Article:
Sita, K., Sehgal, A., HanumanthaRao, B., Nair, R.M., Vara Prasad, P.V., Kumar, S., Farroq, M., Siddique, K.H.M.,Varshney, R.V., Nayyar, H. (2017). Food legumes and rising temperatures: Effects, adaptive functional mechanisms specific to reproductive growth stage and strategies to improve heat tolerance. FRONTIERS IN PLANT SCIENCE. 8:1658. PDF

Rajendran, S., Afari-Sefa, V., Shee, A., Bocher, T., Bekunda, M., Inviolate dominick, Lukumay, P.J. (2017). Does crop diversity contribute to dietary diversity? Evidence from integration of vegetables into maize-based farming systems. AGRICULTURE AND FOOD SECURITY. 6:50PDF

Mariyono, J., Kuntariningsih, A., Dewi, H.A., Latifah, E., Daroini, P.B., Negoro, A.A., Afari-sefa, V., Luther, G. (2017). Pathway analysis of vegetable farming commercialization. ECONOMIC JOURNAL OF EMERGING MARKETS. 9(2):115-124. PDF

Sikirou, R., Beed, F., Ezin, V., Hoteigni, J., Miller, S.A. (2017). Distribution, pathological and biochemical characterization of Ralstonia solanacearum in Benin. ANNALS OF AGRICULTURAL SCIENCES. 62(1):83-88. PDF

Khadka, R.B., Marasini, M., Rawal, R., Gautam, D.M., Acedo, A.L., Jr. (2017). Effects of variety and postharvest handling practices on microbial population at different stages of the value chain of Fresh Tomato (Solanum lycopersicum) inwestern Terai of Nepal. BIOMED RESEARCH INTERNATIONAL. 2017:7148076. PDF

Schreinemachers, P., Simmons, E.B., Wopereis, M.C.S. (2017). Tapping the economic and nutritional power of vegetables. GLOBAL FOOD SECURITY online. PDF

Manasa, R., Rameshraddy, Bindumadhava, H., Nair, R.M., Prasad, T.G., Shankar, A.G. (2017). Screening mungbean (Vigna radiata L.) lines for salinity tolerance using salinity induction response technique at seedling and physiological growth assay at whole plant level. INTERNATIONAL JOURNAL OF PLANT, ANIMAL AND ENVIRONMENTAL SCIENCES. 7(4):1-12. PDF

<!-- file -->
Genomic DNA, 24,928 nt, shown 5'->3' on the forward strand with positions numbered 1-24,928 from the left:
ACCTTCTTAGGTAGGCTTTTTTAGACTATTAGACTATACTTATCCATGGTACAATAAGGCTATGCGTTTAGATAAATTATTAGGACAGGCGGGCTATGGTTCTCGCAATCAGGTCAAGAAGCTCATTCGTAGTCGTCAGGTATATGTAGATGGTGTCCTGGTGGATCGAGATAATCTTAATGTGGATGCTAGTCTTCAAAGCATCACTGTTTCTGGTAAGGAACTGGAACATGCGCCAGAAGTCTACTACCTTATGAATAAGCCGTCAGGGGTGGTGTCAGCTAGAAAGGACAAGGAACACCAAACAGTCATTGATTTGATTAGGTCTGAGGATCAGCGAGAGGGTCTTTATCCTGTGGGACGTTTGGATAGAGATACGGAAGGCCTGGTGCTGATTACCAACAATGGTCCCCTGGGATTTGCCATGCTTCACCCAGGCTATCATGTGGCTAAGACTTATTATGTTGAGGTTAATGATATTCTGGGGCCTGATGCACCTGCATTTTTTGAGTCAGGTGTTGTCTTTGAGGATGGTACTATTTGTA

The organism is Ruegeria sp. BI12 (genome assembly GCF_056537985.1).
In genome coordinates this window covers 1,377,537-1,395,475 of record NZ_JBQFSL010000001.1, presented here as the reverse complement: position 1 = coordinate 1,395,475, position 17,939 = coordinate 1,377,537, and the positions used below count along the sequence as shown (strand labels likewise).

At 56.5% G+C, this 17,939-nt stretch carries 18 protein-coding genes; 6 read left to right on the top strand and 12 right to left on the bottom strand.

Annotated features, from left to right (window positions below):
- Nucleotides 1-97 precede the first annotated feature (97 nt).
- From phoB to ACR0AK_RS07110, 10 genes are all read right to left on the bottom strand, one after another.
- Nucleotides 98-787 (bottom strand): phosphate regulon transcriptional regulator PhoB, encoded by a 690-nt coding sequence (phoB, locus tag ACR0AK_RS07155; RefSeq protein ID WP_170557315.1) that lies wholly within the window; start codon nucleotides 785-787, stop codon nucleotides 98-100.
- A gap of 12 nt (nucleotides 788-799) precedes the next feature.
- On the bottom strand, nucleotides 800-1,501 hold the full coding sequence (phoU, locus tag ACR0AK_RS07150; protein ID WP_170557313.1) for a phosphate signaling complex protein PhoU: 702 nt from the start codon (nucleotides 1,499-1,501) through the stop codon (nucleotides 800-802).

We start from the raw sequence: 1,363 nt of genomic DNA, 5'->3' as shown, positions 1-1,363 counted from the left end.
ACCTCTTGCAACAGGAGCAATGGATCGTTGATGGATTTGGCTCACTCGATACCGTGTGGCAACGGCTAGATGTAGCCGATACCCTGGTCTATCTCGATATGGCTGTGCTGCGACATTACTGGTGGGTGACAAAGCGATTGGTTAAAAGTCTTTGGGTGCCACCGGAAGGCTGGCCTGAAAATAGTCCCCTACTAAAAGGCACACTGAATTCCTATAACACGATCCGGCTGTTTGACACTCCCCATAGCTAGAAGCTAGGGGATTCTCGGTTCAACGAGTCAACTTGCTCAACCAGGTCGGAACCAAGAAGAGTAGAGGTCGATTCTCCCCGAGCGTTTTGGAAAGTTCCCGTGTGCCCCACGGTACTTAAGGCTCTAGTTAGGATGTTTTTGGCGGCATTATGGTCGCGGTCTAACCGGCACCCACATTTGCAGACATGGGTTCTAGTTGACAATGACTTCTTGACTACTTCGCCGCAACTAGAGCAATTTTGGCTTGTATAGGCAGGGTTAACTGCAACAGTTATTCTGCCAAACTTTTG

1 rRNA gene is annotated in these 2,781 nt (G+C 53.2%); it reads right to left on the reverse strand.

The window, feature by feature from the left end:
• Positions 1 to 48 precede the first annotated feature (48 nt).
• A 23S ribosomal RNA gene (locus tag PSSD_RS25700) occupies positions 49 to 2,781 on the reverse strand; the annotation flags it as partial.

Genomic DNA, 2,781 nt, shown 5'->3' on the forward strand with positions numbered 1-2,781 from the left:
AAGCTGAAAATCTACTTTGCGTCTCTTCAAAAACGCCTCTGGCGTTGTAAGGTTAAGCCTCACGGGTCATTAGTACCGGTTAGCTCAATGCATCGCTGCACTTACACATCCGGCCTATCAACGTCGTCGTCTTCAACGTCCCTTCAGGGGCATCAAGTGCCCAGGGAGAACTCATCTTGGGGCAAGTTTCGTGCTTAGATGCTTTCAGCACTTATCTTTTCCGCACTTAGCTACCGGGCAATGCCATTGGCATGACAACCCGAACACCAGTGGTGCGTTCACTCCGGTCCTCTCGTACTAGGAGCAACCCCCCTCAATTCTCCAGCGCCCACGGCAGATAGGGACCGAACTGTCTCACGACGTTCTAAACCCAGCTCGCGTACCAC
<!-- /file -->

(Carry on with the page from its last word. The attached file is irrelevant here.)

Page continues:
IN BRIEF

1512, 2017

52nd Board of Directors Meeting and 2017 Global R & D Week

The World Vegetable Center Board of Directors held its 52nd meeting in conjunction with the 2017 Global R & D Week, 4-8 December 2017 at WorldVeg headquarters in Taiwan. The dual event gave board members the opportunity to interact with staff, engage in meaningful discussions, and provide perspective on the Center's new direction.  Board members David Sammons (USA), Dae Geun Oh (Korea), Takashi Hamada (Japan) and Vivencio Mamaril (Philippines) completed their terms. The Center is grateful for their service and thoughtful advice over the years. Incoming members are Myoung Rae Cho, Director General, Department of Horticultural Crop Research, National Institute of Horticultural and Herbal Science Rural Development Administration (Korea); George Culaste, OIC-Director Bureau of Plant Industry, Department of Agriculture (Philippines); Bonnie McClafferty, Director, Food Value Chain, GAIN (USA); and Shigehiro Nishiumi, Deputy Representative, Japan-Taiwan Exchange Association (Japan).

1711, 2017

World Vegetable Center receives grants from Germany